Sean “Puff Daddy” Combs is the walking definition of overcoming adversity and flourishing from your wins. The 46-year-old hip-hop mogul reflected on his journey for a moment Friday night as thousands at Brooklyn’s Barclays Center watched, sharing his story of getting fired as an A&R at Uptown Records by Andre Harrell and founding Bad Boy Records, the juggernaut East Coast-based label with over 20 years of artists and hits under its belt.
Anyone else would crumble after losing their job, but Puff’s ear for talent was uncanny. He was instrumental in developing Mary J. Blige, and nearly two decades later she was still appreciative. When Blige came out to perform timeless hits “Real Love,” “Be Happy,” and “You Don’t Have to Worry,” she thanked him for taking a tomboy living in the projects and transforming her into the Queen of Hip-Hop Soul, whose signature baggy look became a staple of the ’90s.
“There will be no Bad Boy without Mary J. Blige,” Puffy said, which set the tone for a deafening singalong of “I’m Goin’ Down.”
There were plenty of thank-you tributes just like this from all his guests throughout the first sold-out show on the “Bad Boy Family Reunion Tour,” held in honor of The Notorious B.I.G.’s 44th birthday. (The group will return for a second concert tonight.) Puff accomplished the near-impossible task of condensing a significant chunk of hip-hop and R&B history into four hours, giving fans flashes of nostalgia as the likes of Total, 112, Carl Thomas, Faith Evans, The LOX, Lil’ Kim, and Ma$e performed their classics from the Bad Boy catalogue to a sold-out crowd. Puff, ever the perfectionist, was nearly two hours late, but that didn’t bother the audience as they suddenly got out of their seats when a countdown appeared on-screen, signaling that greatness was on its way.
Behind video montages of key markers in Bad Boy’s past, the label’s alumni emerged wearing all black and Puff rose from beneath the custom-made Bad Boy stage to kick things off with “Victory” featuring the night’s first guest Busta Rhymes. Within minutes, fans were taken back to the Shiny Suit Era. Puff and his longtime partner Ma$e ran through “Can’t Nobody Hold Me Down” and “Been Around the World.” It didn’t stop there: 112 serenaded the crowd with their string of hits, “It’s Over Now,” “Dance With Me,” and “Peaches & Cream.” Then it was Kima, Keisha, and Pam’s turn, sounding pitch-perfect when they delivered “Trippin'” and “Kissin’ You.” Total performing in 2016 may sound insane on paper, but these were the type of reactions that hip-hop’s most influential entertainer wanted you to have.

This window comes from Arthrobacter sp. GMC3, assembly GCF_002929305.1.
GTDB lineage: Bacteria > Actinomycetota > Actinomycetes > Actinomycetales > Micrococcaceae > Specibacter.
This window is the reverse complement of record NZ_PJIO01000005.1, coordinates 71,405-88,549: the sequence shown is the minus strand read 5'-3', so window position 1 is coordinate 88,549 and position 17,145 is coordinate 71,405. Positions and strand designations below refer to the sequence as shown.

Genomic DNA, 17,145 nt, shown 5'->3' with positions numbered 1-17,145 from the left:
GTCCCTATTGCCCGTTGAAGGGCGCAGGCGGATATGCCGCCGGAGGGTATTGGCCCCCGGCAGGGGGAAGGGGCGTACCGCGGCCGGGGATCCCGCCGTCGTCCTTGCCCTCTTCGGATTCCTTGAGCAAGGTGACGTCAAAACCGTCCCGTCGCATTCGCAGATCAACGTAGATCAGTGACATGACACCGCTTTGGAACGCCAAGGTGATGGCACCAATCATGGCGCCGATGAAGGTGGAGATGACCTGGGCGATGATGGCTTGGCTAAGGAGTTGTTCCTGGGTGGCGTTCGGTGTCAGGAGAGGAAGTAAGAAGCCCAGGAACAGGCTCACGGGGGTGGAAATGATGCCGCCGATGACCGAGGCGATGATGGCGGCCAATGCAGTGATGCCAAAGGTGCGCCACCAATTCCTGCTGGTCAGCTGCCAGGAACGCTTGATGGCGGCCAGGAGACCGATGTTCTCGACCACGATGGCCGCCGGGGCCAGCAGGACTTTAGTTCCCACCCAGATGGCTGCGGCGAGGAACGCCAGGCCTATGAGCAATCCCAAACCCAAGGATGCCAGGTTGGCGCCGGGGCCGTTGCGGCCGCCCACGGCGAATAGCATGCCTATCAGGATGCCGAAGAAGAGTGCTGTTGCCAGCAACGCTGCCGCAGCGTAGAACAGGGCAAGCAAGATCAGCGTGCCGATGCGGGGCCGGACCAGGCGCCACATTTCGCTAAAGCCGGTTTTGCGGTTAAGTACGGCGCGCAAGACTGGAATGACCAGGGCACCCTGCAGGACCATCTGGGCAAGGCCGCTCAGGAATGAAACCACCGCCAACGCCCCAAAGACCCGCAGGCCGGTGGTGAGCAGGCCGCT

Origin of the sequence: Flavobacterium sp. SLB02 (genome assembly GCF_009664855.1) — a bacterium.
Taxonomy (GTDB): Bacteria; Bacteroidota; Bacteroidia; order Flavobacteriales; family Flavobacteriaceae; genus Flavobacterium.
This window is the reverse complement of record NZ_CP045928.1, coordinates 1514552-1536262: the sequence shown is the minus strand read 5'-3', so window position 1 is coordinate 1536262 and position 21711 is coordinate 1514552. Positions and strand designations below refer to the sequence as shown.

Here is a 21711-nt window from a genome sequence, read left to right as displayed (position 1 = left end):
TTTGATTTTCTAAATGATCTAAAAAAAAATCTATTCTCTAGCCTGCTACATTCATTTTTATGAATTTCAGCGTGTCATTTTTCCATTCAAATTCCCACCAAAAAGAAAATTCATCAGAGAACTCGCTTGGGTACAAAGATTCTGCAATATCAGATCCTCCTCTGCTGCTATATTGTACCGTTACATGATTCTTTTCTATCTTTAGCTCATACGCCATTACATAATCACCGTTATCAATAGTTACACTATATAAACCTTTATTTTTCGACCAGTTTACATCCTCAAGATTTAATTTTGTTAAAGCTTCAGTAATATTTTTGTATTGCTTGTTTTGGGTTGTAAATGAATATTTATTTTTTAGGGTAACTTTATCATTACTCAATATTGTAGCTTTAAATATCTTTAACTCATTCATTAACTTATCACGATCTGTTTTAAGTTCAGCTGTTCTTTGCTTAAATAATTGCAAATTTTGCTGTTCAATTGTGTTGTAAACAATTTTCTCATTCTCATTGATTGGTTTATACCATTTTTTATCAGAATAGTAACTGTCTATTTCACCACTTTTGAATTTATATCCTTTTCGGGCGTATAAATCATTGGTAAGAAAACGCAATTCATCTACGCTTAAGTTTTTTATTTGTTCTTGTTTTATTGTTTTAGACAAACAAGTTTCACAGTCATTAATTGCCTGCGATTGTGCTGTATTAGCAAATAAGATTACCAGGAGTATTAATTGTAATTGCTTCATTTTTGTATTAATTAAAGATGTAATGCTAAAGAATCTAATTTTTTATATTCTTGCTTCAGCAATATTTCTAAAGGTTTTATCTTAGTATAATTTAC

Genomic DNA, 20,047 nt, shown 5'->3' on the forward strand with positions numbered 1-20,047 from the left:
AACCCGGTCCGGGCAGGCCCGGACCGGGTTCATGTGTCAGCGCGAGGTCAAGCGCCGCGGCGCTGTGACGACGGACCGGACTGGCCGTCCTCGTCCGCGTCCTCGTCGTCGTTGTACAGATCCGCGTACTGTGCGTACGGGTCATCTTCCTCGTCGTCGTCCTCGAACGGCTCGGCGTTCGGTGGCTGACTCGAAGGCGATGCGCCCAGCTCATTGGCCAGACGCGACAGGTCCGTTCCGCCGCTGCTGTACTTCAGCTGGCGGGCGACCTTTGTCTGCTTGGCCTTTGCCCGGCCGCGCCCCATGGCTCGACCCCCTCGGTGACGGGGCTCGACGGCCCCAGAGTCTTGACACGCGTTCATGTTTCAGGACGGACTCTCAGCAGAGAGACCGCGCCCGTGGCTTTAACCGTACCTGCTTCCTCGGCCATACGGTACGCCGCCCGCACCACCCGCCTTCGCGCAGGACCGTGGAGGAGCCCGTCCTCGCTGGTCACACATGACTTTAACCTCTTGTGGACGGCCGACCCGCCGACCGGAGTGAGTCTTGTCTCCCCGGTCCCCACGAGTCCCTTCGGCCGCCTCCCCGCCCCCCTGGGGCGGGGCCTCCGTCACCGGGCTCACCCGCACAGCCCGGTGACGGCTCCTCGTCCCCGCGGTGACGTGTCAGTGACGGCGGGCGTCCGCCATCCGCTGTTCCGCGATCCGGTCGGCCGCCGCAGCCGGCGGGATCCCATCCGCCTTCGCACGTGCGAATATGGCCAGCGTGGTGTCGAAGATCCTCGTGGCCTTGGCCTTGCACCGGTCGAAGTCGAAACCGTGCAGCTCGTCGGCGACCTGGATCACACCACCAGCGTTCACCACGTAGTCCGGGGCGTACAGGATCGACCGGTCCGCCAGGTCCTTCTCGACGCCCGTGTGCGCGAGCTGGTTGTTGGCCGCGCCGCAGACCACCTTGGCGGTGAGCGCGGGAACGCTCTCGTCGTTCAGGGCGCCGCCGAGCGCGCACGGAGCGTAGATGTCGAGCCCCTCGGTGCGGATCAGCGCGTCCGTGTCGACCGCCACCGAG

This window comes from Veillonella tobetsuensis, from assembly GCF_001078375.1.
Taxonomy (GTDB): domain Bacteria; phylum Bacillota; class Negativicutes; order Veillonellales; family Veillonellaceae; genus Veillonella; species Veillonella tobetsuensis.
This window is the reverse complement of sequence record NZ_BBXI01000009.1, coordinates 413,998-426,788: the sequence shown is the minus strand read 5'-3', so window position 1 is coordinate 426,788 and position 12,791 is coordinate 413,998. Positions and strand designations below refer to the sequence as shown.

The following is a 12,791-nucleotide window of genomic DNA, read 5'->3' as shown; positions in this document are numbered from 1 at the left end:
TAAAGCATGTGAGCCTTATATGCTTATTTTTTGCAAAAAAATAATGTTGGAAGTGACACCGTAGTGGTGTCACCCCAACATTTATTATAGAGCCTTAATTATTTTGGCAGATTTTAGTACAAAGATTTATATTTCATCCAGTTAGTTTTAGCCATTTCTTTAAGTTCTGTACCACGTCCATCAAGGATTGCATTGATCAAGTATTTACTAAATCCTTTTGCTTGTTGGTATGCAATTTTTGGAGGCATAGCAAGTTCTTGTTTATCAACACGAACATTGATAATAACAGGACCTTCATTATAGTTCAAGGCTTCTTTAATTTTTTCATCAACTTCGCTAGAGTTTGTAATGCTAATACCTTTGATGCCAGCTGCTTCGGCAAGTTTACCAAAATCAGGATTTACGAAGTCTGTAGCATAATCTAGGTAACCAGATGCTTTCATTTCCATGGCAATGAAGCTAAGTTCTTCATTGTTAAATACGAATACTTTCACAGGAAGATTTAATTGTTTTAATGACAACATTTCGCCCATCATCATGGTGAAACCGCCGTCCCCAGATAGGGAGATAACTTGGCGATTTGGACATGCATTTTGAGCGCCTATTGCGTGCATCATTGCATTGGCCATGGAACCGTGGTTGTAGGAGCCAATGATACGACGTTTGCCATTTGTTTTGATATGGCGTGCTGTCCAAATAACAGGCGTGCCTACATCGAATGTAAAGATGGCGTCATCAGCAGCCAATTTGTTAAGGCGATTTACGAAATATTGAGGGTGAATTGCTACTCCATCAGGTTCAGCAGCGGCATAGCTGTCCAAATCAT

Each act had about 15 minutes or so to command the arena, so they made sure to make it count. Over the course of Bad Boy’s illustrious legacy, fans have latched on to their favorites as the years have gone by, waiting for concerts like this to see if they still got it. Despite spotty sound issues, Bad Boy’s marquee artists—The LOX, Carl Thomas, and the incomparable Faith Evans—all received cheers from their faithful fans, even growing louder as those undeniable tracks like Faith’s “I Love You” echoed throughout the arena.
After French Montana and Rick Ross zipped us back to modern times with anthems “Stay Schemin'” and “Pop That,” Puff paid special tribute to Biggie with an emotional performance of “Angels.” A white spotlight shined on him, and the Bad Boy platform rose just high enough for Puff to speak directly to his friend from up above.
Jay Z, who missed out on Blue Ivy’s recital for this, did his verse on the dedication track, and in a rare occasion looked like the little brother to big brother Puffy. “You’ve been there with me from my ups and downs. Whenever I get in trouble, this is the one I call. This my strategist right here. This my brother. This B.I.G.’s brother. This Brooklyn’s own Brooklyn!” he shouted, before politely asking to perform his favorite song, “Public Service Announcement,” which Hov happily obliged.
If Jigga wasn’t enough, Nas came out for “Hate Me Now” with Puff—both wearing big fur coats that required two guys each to hold the ends. God level.
The surprises went into overdrive after that. Busta returned to perform “Pass the Ciroc” (no Courvoisier). Lil’ Kim—dressed in all white—rapped her verse on “Quiet Storm (Remix),” continuing to prove she’s the OG Queen Bee with a word-for-word exchange of “Queen Bitch” with the crowd. Mario Winans hit us with “I Don’t Wanna Know,” Cassie crushed her smash single “Me & U,” and Ty Dolla $ign joined Diddy for “You Could Be My Lover.” Usher also surprised with “U Don’t Have to Call” and “I Need a Girl, Pt. 1 and 2.”
Just when Puff had the crowd reeling, he wanted to make sure we were really having fun. He saved the best set of songs for last, dedicating a portion of the show to Biggie where he projected videos from songs such as “Warning” and “Juicy.” This was the apex because the entire Bad Boy family also returned for remixes and guest spots. Lil Cease did his thing on “Player’s Anthem,” as well as Kim and The LOX for the remix of “It’s All About the Benjamins.” Black Rob performed his street banger “Whoa!” Ma$e joined Puff and tore down “Mo Money Mo Problems.”
The closer for the evening was “I’ll Be Missing You,” a touching performance with Faith belting her chorus alongside a gospel choir that all happened right as Biggie’s would-be 44th birthday rang in. Confetti and balloons fell from the sky. “Happy birthday, playboy,” Puff said. But it wasn’t over: he and the Family brought out a cake for everyone to sing happy birthday to one of the greatest MCs of our time. Life after death is still sweet for the Notorious.